Home Truths about Child Sexual Abuse: Influencing Policy and Practice - A Reader

By Catherine Itzin | Go to book overview

21

Child protection and child sexual abuse prevention

Influencing policy and practice

Catherine Itzin


Introduction

In this chapter I draw on the material in the book to develop an analysis which considers the nature and extent of child sexual abuse; the contributing factors and causal relationships for boys between having been sexually abused and becoming a sexual abuser; and the psychoanalytic as a theory of process. I develop an analytical framework with which to explain the 'male monopoly on molestation' and the 'female monopoly on self harm and revictimisation' in terms of what I call the social and psychological construction of gendered power relations. There is a section on 'gendering the language of child sexual abuse', which shows how men who are identified in community and clinical studies as primarily the sexual abusers of children become invisible as the abusers in the normative use of the ungendered language of 'parents' and 'families' in research, and in child protection and criminal justice system policy. I consider also the 'language of “paedophilia”' and how that obscures and protects ordinary heterosexual men's sexual abuse of their own and other people's children. I then turn to how this gender-neutral language leads on to women being blamed and held responsible for men's sexual abuse of their children. In the final section on child protection and child sexual abuse prevention conceptualised as stopping abusers abusing, I set out a 'philosophy of treatment intervention'; argue the need to abandon current child sexual abuse prevention which puts the burden of protection on children; describe, as a model, an integrated multi-disciplinary and multi-agency community response to the sexual abuse of children in Grand Rapids, Michigan, USA; and argue for making child sexual abuse a public health priority.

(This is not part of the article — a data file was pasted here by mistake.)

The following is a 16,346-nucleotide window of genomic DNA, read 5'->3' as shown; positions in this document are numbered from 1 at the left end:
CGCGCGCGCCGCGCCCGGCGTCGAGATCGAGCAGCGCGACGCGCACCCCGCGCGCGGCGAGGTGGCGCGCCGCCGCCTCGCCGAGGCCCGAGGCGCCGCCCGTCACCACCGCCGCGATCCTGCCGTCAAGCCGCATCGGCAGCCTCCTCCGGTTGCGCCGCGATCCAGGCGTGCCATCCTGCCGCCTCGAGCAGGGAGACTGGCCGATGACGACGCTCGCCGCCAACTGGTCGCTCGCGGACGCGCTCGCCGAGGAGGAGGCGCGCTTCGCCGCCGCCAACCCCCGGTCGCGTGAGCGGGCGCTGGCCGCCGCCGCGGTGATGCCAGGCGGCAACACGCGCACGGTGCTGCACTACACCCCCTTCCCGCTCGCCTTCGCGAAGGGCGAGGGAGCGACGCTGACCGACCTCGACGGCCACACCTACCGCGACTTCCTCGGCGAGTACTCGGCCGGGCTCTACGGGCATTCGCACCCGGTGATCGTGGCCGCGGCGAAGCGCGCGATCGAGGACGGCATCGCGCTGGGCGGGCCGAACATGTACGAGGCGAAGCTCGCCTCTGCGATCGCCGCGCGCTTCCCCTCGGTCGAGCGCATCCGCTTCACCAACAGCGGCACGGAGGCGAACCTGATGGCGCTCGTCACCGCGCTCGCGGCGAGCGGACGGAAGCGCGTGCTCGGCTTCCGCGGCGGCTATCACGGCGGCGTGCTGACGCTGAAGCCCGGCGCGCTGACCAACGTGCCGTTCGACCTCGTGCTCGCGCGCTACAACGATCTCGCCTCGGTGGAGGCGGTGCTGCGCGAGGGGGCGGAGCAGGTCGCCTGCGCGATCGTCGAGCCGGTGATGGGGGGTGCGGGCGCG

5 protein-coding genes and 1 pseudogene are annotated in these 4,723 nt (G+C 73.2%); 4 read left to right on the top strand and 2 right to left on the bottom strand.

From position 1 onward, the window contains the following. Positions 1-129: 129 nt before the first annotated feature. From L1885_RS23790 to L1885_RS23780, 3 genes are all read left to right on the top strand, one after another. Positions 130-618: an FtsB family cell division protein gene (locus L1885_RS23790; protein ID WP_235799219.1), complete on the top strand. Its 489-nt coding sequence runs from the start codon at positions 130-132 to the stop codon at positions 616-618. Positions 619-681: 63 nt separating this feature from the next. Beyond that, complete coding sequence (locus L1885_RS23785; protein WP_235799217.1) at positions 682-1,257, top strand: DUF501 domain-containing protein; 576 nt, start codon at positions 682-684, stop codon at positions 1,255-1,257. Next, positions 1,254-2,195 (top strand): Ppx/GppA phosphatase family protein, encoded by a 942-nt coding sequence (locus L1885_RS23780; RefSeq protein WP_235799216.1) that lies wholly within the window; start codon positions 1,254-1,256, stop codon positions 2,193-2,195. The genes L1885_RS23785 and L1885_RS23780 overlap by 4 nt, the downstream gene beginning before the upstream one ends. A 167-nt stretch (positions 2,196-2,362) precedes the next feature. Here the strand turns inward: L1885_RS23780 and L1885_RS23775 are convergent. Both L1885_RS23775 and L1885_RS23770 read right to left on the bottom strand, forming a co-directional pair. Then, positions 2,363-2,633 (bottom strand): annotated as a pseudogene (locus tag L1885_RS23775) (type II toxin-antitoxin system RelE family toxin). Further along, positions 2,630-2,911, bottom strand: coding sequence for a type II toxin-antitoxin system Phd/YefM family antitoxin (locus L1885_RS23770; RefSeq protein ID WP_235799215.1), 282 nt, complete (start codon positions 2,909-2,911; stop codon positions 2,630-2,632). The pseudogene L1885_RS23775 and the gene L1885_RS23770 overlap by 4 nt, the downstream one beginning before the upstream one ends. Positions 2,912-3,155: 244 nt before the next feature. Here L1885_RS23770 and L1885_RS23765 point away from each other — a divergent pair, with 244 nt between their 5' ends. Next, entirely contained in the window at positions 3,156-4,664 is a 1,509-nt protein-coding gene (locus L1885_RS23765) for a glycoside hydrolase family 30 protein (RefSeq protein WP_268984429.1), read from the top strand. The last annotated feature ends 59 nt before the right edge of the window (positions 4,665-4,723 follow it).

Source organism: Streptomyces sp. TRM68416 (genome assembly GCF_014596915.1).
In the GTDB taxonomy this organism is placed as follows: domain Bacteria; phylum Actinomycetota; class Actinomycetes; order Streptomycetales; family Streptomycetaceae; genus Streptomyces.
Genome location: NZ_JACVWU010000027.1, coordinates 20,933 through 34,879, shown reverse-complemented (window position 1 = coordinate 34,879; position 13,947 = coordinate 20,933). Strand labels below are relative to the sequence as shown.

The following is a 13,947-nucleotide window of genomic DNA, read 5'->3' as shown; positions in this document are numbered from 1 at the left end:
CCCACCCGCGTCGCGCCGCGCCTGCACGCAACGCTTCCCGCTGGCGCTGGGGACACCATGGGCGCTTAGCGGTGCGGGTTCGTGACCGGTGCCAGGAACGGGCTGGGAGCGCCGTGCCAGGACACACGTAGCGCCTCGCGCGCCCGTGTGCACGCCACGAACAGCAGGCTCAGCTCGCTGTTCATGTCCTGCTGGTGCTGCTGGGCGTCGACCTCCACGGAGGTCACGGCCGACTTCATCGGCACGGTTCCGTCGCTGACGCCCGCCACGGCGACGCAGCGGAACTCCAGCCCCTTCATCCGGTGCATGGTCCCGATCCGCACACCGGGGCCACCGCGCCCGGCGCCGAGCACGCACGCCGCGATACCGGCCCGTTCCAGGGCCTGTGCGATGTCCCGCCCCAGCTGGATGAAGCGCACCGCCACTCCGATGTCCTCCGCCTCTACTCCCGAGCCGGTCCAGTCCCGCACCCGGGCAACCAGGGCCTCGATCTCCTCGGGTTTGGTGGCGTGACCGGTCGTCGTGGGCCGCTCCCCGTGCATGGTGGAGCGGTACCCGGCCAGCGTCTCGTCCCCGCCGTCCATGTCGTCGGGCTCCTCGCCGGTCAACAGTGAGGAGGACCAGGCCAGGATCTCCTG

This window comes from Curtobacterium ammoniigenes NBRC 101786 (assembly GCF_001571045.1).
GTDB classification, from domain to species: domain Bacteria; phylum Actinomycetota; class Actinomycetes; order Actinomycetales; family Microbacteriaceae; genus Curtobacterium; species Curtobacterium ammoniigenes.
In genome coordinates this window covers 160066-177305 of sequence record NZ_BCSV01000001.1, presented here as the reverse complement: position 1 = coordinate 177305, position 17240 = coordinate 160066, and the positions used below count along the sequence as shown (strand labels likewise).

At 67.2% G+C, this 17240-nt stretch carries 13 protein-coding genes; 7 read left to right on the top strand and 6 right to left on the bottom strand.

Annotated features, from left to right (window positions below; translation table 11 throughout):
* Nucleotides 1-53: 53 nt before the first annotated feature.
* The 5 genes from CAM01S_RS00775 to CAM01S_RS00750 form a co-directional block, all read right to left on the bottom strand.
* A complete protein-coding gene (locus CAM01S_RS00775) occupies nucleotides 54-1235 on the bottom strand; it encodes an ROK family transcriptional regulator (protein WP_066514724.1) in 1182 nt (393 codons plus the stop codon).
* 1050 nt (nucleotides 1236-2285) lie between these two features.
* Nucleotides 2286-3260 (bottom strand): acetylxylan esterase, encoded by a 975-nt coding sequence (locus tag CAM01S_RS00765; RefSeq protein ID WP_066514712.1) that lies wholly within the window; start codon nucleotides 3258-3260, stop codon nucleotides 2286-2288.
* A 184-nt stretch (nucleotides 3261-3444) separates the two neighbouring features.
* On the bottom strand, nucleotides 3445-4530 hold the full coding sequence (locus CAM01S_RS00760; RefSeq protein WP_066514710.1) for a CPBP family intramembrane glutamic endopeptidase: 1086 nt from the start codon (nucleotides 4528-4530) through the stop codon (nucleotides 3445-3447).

The nature, extent and gender of child sexual abuse

Because of differences in methodology, and in particular the age ranges covered, the definitions of sexual abuse used and the ways in which questions were asked, the prevalence rates of child sexual abuse for women and men found in studies in the USA and UK over the past twenty years have varied considerably. Peters, Wyatt and Finkelhor (1986), for example, found, in a review of community

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